Depending upon the situation CryAnimation uses different units of 'time'. How those units of time compare is best explained using an example.
First off a definition of 'frames' - CryAnimation uses a fixed rate of 30 Frames per Second (fps). Of course games can run at higher frame rates, but some operations in the Editor that use the concept of 'frames' or operations that clamp the animation duration to 'one frame' assume a frame rate of 30 fps.
Let's say then, that we have an animation with a duration of 1.5 seconds. This means the animation has 46 frames (note this includes the final frame). so, in the case of Real Time we can assume an animation starts at time 0, has no segmentation and is played back at normal speed. However, rather than using Real Time, CryAnimation typically uses Animation Normalized Time - this is compared with Real Time in the table below:
|Frame Index||Real Time|
Animation Normalized Time
|1||0.033.. s = 1/30 s||0.022.. = 1/45|
|30||1.0 s||0.666.. = 30/45|
|44||1.466.. s = 44/30 s||0.977.. = 44/45|
|45||1.5 s = 45/30 s||1.0|
Real Time is used to define Duration
IAnimationSet::GetDuration_sec()returns the duration of an animation. Note: for a parametric animation this returns only a crude approximation: the average duration of all its examples, ignoring parameters or speed scaling
CAnimation::GetExpectedTotalDurationSeconds()returns the duration of an animation that is currently playing back. Note: for a parametric animation this returns only a crude approximation, assuming the parameters are the ones that are currently set and never change throughout the animation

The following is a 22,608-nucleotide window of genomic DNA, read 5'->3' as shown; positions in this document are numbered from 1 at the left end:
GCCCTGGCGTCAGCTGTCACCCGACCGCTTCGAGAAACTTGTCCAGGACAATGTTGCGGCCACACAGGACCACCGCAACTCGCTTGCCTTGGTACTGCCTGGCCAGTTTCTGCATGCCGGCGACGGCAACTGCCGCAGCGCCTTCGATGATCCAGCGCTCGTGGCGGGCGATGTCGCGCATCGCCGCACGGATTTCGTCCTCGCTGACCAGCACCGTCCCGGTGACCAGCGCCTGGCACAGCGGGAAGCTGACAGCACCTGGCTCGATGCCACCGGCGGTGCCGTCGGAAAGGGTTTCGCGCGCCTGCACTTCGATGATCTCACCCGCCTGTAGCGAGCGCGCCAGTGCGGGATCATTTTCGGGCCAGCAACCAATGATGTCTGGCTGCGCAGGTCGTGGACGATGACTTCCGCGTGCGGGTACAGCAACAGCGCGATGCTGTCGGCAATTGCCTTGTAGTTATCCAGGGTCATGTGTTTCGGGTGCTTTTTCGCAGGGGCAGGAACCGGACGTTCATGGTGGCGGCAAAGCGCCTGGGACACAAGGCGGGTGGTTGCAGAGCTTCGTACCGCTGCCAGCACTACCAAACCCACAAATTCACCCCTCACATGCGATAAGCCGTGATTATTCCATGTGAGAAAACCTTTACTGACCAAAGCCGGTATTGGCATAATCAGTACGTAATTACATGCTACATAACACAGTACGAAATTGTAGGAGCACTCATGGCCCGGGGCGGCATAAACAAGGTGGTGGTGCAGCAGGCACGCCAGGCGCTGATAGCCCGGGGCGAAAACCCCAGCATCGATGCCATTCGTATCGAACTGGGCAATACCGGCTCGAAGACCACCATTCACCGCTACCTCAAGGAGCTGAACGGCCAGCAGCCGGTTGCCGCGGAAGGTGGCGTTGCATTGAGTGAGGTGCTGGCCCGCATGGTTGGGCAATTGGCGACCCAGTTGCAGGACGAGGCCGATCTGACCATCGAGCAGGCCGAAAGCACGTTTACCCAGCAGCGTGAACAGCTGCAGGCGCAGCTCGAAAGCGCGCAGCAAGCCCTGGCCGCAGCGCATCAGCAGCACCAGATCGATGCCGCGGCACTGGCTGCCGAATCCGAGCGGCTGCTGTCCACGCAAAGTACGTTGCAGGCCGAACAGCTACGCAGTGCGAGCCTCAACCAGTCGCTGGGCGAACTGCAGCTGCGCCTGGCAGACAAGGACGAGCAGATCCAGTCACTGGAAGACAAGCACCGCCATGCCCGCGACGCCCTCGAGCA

In practice CryAnimation doesn't really use Animation Normalized Time (this terminology has been used to make the introduction easier to understand), typically it uses Segment Normalized Time and for this you need to understand Segmentation.
For time warping (phase matching) purposes animations can be split into multiple segments, for example you want to time warp from a walk animation with 2 cycles to a walk animation with 1 cycle. In this case you have to annotate the first animation and split it into two - this is what we mean by Segments. This segmentation is achieved by adding a segment1 animevent at the border between the cycles.
Note: an animation without segmentation has exactly 1 segment which runs from beginning to end.
Segmentation introduces a new unit for time, Segment Normalized Time which is time relative to the current segment duration.
So, extending our example, see how the table now looks when a segment1 animevent at 1.0s has been added to split the animation into two segments.
|Frame Index||Real Time||AnimEvents||(Animation) Normalized Time||Segment Index||Segment Normalized Time|
|1||0.033.. s||0.022..||0||0.033.. = 1/30|
|44||1.466.. s||0.977..||1||0.933.. = 14/15|
CAnimation::GetCurrentSegmentIndex()to retrieve it
CAnimation::Get/SetCurrentSegmentNormalizedTime()to get/set the Segment Normalized Time
CAnimation::GetCurrentSegmentIndex()retrieves the current segment index and
CAnimation::GetCurrentSegmentExpectedDurationSeconds() retrieves the duration of the current segment
Playback speed does not impact the functions that compute duration of playing animations such as